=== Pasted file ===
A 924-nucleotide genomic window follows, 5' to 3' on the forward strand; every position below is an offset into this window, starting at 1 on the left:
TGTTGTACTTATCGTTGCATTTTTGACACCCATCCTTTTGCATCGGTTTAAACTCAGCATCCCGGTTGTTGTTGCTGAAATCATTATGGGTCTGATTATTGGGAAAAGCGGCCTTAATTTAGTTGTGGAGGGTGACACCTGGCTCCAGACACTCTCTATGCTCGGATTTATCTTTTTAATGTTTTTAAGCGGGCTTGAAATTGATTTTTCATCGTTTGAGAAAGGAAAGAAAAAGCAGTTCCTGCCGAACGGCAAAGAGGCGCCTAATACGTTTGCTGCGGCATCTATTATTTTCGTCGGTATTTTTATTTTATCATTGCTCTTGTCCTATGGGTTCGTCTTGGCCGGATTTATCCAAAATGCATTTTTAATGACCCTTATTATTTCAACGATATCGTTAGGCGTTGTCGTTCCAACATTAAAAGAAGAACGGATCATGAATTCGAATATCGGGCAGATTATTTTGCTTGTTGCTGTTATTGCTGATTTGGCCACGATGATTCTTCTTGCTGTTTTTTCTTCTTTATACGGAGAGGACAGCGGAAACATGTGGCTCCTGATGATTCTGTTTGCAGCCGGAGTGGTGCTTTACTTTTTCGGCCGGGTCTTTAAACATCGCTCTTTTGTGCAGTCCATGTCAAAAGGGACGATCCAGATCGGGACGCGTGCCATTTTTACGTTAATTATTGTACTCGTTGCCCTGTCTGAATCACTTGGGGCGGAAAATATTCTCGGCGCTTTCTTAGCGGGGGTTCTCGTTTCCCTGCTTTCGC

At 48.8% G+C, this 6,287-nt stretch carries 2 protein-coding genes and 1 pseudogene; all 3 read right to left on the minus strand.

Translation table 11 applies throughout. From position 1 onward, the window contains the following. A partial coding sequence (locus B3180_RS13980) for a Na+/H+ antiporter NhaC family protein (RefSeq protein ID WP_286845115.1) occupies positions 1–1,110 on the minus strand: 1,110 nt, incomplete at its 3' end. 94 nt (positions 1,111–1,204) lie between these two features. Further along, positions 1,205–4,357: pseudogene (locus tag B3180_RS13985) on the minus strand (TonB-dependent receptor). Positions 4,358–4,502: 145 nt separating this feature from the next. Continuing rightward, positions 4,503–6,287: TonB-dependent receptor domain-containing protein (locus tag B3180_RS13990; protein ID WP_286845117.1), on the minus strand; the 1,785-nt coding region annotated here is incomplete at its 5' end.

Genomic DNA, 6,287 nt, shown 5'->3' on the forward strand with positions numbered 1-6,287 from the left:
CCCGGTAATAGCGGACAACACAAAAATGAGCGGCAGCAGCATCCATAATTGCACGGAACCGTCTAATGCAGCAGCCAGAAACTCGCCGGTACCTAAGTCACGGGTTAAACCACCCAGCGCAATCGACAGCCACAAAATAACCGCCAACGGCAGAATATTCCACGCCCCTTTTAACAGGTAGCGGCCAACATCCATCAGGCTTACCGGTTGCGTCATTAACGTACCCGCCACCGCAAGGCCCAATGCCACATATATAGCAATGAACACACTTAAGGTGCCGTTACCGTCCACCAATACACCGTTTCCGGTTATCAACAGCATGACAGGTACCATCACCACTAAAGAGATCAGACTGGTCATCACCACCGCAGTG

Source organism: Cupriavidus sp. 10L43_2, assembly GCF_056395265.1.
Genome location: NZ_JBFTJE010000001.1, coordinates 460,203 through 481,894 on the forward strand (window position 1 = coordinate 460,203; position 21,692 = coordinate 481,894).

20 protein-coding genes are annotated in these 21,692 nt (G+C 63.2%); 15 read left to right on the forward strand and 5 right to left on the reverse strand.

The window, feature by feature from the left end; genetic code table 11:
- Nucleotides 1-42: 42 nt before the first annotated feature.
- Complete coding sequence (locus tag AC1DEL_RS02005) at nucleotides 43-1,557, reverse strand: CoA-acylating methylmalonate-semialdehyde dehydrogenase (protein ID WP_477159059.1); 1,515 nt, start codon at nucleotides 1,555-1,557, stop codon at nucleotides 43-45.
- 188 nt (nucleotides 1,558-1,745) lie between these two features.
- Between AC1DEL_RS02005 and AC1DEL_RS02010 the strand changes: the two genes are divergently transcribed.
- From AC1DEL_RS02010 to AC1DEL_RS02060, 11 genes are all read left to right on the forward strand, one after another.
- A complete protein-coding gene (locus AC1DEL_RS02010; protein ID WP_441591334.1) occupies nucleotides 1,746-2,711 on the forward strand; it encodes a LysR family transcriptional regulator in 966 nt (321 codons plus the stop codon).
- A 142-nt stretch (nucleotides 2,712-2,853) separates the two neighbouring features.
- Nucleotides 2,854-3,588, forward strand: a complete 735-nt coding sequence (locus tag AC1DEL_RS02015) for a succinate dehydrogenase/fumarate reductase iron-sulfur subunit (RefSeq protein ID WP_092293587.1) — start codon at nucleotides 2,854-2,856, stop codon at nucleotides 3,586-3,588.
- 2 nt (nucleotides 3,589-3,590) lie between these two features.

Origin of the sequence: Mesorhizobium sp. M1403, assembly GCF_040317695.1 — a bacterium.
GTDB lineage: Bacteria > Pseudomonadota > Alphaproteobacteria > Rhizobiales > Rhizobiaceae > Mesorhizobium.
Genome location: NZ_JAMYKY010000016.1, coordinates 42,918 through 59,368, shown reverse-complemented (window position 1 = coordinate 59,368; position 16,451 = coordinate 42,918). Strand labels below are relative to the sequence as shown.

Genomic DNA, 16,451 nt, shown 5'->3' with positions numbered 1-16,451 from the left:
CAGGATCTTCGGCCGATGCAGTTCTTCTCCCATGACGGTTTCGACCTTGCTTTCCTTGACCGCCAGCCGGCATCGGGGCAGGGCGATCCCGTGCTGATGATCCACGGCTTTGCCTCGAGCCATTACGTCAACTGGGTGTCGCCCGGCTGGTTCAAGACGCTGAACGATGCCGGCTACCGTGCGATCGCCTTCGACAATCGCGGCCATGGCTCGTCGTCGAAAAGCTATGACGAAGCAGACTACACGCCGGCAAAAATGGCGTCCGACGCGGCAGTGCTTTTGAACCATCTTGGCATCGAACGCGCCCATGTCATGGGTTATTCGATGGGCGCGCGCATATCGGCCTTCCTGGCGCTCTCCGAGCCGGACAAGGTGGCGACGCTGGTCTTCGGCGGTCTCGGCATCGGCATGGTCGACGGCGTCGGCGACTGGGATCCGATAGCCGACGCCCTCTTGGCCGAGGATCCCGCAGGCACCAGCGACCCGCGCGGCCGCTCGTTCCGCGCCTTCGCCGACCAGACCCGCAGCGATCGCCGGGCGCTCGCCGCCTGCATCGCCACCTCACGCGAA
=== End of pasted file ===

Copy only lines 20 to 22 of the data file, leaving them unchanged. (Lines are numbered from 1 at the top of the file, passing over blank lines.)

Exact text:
Origin of the sequence: Mesorhizobium sp. M1403, assembly GCF_040317695.1 — a bacterium.
GTDB lineage: Bacteria > Pseudomonadota > Alphaproteobacteria > Rhizobiales > Rhizobiaceae > Mesorhizobium.
Genome location: NZ_JAMYKY010000016.1, coordinates 42,918 through 59,368, shown reverse-complemented (window position 1 = coordinate 59,368; position 16,451 = coordinate 42,918). Strand labels below are relative to the sequence as shown.